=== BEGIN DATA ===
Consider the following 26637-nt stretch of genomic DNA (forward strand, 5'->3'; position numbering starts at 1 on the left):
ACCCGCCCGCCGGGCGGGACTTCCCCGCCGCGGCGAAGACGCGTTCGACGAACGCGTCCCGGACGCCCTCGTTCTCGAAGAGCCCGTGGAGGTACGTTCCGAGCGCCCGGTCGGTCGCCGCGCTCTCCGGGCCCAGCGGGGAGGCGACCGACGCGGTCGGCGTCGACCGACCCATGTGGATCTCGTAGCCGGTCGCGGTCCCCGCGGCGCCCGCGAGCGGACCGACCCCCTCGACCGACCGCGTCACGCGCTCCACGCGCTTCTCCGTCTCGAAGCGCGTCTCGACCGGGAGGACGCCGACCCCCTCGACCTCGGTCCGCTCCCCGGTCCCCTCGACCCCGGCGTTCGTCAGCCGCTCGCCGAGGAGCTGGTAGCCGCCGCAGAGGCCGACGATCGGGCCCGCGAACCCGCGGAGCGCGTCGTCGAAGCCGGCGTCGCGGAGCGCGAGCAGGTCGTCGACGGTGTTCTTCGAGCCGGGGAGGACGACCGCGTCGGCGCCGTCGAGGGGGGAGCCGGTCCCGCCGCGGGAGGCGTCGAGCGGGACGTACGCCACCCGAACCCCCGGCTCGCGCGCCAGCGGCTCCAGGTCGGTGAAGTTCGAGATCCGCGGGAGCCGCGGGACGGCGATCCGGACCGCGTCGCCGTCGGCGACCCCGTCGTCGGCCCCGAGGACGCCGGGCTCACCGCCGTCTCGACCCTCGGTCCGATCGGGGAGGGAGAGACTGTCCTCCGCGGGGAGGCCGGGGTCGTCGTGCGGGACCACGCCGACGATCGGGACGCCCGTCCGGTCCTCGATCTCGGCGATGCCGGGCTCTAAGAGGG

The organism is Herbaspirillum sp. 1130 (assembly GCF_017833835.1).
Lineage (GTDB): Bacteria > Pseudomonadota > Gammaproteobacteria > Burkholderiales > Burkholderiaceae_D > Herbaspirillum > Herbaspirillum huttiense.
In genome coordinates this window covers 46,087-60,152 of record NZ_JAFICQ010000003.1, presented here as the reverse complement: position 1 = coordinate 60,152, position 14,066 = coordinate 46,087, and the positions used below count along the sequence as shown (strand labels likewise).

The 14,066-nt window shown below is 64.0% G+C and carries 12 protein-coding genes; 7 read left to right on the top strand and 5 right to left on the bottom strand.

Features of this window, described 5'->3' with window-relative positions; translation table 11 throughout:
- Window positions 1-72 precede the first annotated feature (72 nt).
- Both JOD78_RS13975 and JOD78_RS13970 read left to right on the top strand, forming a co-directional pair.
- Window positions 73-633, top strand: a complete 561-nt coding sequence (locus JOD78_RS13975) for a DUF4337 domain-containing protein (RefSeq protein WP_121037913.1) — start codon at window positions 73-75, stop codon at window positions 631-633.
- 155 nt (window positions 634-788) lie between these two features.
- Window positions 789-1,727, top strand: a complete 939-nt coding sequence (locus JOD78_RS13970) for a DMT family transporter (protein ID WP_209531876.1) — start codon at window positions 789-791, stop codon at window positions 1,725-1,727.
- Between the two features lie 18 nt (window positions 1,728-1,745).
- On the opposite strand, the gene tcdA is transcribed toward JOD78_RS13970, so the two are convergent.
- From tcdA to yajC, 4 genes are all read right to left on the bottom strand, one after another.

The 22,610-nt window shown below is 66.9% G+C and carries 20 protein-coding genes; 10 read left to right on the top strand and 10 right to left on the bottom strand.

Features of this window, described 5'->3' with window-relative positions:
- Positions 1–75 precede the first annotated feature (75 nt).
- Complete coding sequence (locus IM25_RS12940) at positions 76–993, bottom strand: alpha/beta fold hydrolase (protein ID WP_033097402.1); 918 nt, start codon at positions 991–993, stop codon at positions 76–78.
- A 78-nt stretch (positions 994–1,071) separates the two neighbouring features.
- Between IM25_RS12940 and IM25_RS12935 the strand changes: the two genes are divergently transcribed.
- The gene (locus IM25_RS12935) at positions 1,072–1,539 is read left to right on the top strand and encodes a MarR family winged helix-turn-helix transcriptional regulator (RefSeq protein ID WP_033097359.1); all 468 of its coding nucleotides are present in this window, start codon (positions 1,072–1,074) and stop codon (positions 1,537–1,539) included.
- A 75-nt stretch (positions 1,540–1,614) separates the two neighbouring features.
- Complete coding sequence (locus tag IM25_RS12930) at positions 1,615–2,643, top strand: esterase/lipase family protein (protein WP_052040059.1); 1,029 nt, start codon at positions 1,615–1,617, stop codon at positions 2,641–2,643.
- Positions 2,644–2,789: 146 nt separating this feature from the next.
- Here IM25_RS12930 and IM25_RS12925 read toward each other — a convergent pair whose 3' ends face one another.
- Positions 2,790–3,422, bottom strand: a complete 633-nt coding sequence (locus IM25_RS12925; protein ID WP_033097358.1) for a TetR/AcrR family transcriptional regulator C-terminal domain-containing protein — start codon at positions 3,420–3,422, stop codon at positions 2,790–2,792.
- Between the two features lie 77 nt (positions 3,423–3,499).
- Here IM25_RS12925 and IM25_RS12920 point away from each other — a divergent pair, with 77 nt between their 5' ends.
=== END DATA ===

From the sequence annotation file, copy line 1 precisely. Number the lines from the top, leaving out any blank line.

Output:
Consider the following 26637-nt stretch of genomic DNA (forward strand, 5'->3'; position numbering starts at 1 on the left):